- In July, Illinois narrowly avoided a bond downgrade.
- I saw an opportunity, despite the market’s negative view.
- Three key reasons led us to expect a positive outcome.
Illinois dominated municipal bond market headlines early this summer, as the state faced a potential downgrade to speculative grade by all three rating agencies amid fiscal woes. Nevertheless, our muni team saw the potential for a political solution despite the noise, and opportunistically invested in the state’s general obligation bonds (GO) in several of our municipal bond funds where they were appropriate holdings.
Due to market trepidation resulting from a looming budget deadline and other negative news, spreads to the AAA muni yield curve on Illinois GOs began moving significantly in May. Long bonds ultimately widened from a spread of 210 basis points to 290 basis points. For reasons explained below, we saw the market overreaction as an investment opportunity. When positive news hit, spreads tightened to 200 basis points, increasing the value of these bonds.
Saved by a Buzzer-Beater
Illinois had not enacted a budget since Governor Bruce Rauner took office in early 2015. With an impending budget deadline, Standard and Poor’s and Moody’s downgraded the state’s GOs in late June. A week later, Illinois lost a lawsuit brought by a group of managed care organizations over its failure to pay what it owed in a timely manner.
On July 1, the state was on the verge of entering a third fiscal year without a budget, imperiling its credit rating yet again. The legitimate threat of a downgrade to junk status shook markets.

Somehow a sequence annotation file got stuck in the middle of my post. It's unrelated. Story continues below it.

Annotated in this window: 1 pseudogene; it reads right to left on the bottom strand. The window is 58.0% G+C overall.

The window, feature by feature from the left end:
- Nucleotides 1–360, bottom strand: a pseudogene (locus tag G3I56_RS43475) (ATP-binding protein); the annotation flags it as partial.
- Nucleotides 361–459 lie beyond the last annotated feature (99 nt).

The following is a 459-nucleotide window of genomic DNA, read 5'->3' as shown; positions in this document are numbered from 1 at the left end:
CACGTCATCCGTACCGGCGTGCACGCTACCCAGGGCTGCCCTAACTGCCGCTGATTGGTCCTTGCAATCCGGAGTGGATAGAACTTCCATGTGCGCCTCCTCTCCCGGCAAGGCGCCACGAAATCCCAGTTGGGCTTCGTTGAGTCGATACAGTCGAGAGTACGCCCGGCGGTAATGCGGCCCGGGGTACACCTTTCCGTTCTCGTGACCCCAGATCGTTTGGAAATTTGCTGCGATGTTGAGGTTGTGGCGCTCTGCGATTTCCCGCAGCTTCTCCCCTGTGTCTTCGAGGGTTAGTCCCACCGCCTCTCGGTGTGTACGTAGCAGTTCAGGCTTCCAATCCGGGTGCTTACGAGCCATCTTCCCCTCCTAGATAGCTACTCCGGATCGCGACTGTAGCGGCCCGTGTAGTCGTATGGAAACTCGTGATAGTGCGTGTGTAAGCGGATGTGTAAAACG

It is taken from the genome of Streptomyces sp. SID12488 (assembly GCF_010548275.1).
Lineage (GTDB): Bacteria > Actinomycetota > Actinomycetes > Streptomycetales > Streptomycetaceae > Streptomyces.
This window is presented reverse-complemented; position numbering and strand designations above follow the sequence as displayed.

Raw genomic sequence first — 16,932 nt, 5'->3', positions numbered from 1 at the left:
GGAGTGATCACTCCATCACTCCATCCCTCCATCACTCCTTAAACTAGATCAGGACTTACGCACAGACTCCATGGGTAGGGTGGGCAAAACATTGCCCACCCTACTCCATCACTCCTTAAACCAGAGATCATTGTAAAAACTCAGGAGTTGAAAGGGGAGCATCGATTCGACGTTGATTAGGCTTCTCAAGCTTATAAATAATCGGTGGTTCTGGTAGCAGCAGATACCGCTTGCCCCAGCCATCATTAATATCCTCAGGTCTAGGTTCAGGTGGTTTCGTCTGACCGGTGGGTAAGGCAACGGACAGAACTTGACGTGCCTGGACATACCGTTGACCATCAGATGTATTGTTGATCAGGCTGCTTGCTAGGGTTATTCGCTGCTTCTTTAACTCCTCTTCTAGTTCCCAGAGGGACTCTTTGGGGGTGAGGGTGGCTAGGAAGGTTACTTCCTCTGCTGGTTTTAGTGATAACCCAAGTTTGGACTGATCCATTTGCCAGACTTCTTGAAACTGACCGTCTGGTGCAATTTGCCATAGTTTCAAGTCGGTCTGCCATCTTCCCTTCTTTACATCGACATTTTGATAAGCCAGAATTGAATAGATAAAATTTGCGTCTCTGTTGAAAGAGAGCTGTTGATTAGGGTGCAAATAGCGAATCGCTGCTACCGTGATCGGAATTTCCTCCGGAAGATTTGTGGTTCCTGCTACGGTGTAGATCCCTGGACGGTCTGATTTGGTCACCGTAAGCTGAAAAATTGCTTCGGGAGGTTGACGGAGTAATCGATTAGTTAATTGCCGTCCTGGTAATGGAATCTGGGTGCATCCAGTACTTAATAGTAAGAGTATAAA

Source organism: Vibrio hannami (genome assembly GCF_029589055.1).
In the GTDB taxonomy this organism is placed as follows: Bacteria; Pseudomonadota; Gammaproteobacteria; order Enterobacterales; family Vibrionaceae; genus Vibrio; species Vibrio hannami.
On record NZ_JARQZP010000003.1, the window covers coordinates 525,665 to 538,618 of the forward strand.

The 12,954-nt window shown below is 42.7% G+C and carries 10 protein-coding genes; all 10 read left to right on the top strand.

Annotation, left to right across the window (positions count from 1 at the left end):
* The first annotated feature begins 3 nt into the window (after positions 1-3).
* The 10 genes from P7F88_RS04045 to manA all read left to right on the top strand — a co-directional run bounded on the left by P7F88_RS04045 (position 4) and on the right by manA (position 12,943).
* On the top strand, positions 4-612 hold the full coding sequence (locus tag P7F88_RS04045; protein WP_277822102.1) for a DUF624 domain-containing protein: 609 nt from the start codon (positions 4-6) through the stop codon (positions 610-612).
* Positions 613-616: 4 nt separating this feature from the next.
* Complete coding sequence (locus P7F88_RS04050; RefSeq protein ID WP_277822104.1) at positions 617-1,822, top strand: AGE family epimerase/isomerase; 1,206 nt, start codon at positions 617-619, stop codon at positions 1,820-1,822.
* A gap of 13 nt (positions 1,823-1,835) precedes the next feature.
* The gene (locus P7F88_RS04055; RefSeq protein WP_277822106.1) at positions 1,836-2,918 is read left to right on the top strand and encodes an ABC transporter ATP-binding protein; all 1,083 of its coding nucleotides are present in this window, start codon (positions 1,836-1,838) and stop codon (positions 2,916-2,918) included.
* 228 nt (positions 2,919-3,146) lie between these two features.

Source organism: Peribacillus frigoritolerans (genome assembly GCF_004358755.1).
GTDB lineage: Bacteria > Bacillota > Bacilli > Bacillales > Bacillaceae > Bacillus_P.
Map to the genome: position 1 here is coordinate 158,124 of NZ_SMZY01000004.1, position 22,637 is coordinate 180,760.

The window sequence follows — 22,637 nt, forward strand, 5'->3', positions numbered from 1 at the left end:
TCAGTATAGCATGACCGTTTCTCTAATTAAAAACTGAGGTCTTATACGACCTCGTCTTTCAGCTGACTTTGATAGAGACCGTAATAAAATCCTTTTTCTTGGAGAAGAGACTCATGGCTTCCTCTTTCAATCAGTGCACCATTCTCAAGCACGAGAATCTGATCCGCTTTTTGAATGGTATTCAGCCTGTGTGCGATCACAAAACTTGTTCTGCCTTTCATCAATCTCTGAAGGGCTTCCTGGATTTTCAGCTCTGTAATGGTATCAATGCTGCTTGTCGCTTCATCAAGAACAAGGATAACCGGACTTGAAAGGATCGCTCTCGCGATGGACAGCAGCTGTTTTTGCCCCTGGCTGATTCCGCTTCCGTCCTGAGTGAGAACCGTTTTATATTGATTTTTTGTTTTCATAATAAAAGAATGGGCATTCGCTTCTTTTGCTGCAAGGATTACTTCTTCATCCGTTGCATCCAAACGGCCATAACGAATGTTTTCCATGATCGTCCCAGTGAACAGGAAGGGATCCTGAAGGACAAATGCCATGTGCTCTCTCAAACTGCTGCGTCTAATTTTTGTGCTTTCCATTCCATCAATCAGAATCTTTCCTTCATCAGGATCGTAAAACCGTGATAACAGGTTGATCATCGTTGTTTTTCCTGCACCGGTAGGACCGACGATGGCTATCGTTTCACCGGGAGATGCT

Then, late in the day on June 30, the first signs of a budget materialized. Over the following week, Illinois lawmakers passed a budget along with a highly contested income tax increase (from 3.75% to 4.95%) and even overrode Governor Rauner’s veto to force through the legislation. Bonds rallied into this historic milestone.
How Were Capital Group’s Muni Funds Positioned?
Capital Group’s municipal bond analysts and portfolio managers held a favorable view of Illinois going into the period of volatility. Despite a grisly long-term fundamental backdrop (nearly $15 billion in payables on a revenue base of $32 billion and one of the worst-funded pension systems in the U.S.), we saw three key reasons to invest in the state’s bonds at historically wide spreads:
1. Sovereign power: States have taxation power, can push payments to local governments and are ineligible for bankruptcy.
2. Ability to pay: Tax rates in Illinois are relatively low at 3.75%, 5.25% and 6.25% for income, corporate and sales taxes, respectively. Sales tax could also be expanded.
3. Strong security provisions within the GO construct: This includes features significantly stronger than the typical GOs, like setting aside a portion of future debt payments in a segregated account and strong legal rules protecting bondholders.
Despite this huge milestone, Illinois is not out of the woods. I expect continued volatility in the bonds’ spreads in the near- and medium-term. I also expect between $3 billion and $6 billion of tax-exempt GO issuance by the end of the year to cover a portion of the state’s payables. This could put technical pressure on bond values.
Later this year, Illinois politics will be in full swing as the gubernatorial election heats up for November 2018. Amid this, Governor Rauner and House Speaker Michael Madigan will have to hash out another budget next May, which could increase volatility.
Although our research identified an opportunity here, investments don’t always work out. In the case of Illinois, there are bound to be more twists and turns in its credit story.